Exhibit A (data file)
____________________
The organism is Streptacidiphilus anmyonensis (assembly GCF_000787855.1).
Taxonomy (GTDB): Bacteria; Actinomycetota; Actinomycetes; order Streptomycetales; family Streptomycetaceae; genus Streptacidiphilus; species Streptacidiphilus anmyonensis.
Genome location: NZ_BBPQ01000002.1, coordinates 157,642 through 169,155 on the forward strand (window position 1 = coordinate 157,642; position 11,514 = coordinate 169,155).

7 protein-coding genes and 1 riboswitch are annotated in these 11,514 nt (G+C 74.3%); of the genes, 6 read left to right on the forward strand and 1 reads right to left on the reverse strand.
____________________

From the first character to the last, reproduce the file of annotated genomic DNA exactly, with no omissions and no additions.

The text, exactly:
The organism is Streptacidiphilus anmyonensis (assembly GCF_000787855.1).
Taxonomy (GTDB): Bacteria; Actinomycetota; Actinomycetes; order Streptomycetales; family Streptomycetaceae; genus Streptacidiphilus; species Streptacidiphilus anmyonensis.
Genome location: NZ_BBPQ01000002.1, coordinates 157,642 through 169,155 on the forward strand (window position 1 = coordinate 157,642; position 11,514 = coordinate 169,155).

7 protein-coding genes and 1 riboswitch are annotated in these 11,514 nt (G+C 74.3%); of the genes, 6 read left to right on the forward strand and 1 reads right to left on the reverse strand.